The Invisible Tools
During their diverse apprenticeships, creative adolescents immerse themselves in the work of their elders. This is also a time in their lives when they first explore their inner resources, those varied invisible tools that help transform a gifted young person into a productive artist or scientist.
The paths which lead to such transformations are varied. Some individuals first approach their task externally, by exploring forms rather than their own personal sources. The writer Lawrence Durrell described such a process in commenting on a young friend of his: "She is still playing with forms in order to learn the job of bookmaking from the outside until she hears her own voice". 1 Others struggle with their inner experience, which drives them toward exploring their artistic world. Herman Hesse in his autobiography evoked his stages of immersion:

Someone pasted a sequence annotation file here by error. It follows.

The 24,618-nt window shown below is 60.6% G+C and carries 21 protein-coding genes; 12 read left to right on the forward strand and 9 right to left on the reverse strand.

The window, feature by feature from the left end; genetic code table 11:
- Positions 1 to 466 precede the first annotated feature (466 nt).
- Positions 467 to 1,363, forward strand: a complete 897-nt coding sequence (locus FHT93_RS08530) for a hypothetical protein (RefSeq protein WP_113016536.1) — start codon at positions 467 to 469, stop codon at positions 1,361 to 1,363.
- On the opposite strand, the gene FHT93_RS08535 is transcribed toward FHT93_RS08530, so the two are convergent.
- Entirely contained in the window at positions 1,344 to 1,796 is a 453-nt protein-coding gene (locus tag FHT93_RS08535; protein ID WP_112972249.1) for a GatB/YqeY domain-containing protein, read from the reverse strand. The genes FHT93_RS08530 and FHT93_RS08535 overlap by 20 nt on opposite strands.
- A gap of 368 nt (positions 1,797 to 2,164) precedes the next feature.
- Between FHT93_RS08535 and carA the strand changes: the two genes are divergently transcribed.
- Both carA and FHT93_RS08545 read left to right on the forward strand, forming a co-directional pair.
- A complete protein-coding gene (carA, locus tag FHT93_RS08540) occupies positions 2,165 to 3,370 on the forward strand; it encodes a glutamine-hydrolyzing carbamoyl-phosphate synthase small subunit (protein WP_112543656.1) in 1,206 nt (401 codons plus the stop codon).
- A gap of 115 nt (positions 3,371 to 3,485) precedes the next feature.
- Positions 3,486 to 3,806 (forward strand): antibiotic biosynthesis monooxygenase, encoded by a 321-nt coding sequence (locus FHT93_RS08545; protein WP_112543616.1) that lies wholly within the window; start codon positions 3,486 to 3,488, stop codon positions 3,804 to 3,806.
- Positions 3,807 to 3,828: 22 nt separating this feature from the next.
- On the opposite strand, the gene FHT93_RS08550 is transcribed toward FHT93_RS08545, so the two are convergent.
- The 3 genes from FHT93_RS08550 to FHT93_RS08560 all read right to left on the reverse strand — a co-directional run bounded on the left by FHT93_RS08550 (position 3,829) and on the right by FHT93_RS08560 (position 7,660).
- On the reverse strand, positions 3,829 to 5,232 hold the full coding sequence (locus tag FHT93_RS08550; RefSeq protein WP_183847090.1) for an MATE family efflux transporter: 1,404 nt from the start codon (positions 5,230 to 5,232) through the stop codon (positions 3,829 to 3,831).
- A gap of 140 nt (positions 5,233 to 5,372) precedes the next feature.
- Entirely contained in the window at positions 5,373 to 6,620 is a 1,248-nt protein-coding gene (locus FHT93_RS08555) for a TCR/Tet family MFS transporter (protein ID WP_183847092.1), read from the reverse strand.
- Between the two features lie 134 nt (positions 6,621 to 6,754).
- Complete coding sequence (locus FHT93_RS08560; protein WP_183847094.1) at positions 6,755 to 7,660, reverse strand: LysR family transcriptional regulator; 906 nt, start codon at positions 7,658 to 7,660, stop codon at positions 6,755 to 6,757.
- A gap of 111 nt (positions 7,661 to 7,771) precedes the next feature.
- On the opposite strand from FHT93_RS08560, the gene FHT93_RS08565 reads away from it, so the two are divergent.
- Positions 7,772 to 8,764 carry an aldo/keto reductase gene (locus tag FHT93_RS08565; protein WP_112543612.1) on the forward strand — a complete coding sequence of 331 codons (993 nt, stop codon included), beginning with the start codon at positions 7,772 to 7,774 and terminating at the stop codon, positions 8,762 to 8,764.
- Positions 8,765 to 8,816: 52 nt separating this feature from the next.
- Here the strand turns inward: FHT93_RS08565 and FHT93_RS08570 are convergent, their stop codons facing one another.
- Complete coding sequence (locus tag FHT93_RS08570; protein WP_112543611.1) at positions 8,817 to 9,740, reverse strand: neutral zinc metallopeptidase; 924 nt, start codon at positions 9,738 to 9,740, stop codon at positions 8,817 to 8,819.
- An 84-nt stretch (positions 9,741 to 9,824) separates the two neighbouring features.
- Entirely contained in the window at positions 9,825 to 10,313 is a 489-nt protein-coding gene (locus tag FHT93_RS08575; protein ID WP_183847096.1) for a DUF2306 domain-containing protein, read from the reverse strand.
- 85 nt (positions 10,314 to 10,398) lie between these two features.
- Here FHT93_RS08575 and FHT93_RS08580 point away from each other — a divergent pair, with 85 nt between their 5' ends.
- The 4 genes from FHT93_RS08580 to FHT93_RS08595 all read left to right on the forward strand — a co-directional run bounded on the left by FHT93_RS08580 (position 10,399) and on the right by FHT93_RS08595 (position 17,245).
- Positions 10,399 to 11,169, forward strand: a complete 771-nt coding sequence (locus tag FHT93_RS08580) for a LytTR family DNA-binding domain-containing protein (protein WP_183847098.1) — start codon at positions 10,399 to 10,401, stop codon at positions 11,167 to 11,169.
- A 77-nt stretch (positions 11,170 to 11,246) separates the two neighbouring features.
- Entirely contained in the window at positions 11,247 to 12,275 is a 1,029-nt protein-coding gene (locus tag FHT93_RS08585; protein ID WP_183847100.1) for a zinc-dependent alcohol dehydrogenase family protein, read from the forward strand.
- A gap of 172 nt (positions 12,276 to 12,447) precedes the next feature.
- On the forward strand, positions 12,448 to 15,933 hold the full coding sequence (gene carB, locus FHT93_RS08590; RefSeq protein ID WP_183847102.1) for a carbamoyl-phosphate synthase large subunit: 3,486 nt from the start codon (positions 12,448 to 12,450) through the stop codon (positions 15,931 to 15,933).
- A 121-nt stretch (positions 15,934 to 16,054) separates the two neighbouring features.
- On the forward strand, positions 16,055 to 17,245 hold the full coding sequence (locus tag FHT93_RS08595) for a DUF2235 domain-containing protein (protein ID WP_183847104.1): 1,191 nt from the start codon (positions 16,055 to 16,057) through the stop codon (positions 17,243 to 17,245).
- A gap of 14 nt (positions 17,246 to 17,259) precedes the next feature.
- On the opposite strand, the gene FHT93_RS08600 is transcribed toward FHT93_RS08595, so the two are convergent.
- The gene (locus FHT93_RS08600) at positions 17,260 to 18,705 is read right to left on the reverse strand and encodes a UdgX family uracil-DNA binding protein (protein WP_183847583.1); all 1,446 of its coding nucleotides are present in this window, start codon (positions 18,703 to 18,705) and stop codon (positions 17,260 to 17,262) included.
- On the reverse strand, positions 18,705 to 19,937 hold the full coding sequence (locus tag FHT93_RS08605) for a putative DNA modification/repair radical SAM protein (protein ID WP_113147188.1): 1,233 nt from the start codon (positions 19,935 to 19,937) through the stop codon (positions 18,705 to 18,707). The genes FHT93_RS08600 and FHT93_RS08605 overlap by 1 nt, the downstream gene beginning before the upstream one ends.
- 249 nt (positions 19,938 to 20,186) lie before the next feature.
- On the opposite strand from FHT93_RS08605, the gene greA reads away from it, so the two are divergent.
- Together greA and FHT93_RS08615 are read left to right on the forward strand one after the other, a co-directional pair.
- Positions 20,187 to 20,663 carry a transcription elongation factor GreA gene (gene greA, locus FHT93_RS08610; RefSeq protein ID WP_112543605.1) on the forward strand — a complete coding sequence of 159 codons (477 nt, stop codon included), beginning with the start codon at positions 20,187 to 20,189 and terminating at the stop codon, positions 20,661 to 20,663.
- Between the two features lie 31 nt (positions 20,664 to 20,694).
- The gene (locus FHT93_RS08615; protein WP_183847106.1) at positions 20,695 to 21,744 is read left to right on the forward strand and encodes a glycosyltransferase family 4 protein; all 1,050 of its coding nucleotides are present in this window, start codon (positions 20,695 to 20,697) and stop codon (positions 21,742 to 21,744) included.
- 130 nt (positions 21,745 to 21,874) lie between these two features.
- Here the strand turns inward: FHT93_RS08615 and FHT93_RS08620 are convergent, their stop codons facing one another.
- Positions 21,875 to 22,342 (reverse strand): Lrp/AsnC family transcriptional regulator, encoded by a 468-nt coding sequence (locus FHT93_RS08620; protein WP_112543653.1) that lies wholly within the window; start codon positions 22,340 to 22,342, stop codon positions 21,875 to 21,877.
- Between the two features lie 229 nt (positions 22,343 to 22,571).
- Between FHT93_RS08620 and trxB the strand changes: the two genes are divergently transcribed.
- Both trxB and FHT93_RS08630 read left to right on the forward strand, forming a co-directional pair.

At first, swimming in modern, indeed the most modern literature, and in fact being overwhelmed by it was an almost intoxicating joy. . . . after that first joy was exhausted, it became a necessity to me to return from my submersion in novelties to what is old. 2
Hesse also described the difficulty of finding ways to shape one's poetic intent:
The thing was this: from my thirteenth year on, it was clear to me that I wanted to be either a poet or nothing at all. To this realization, however, was gradually added a further, painful insight . . . there was a path to every profession in the world, there were prerequisites, a school, a course of instruction for the beginner. Only for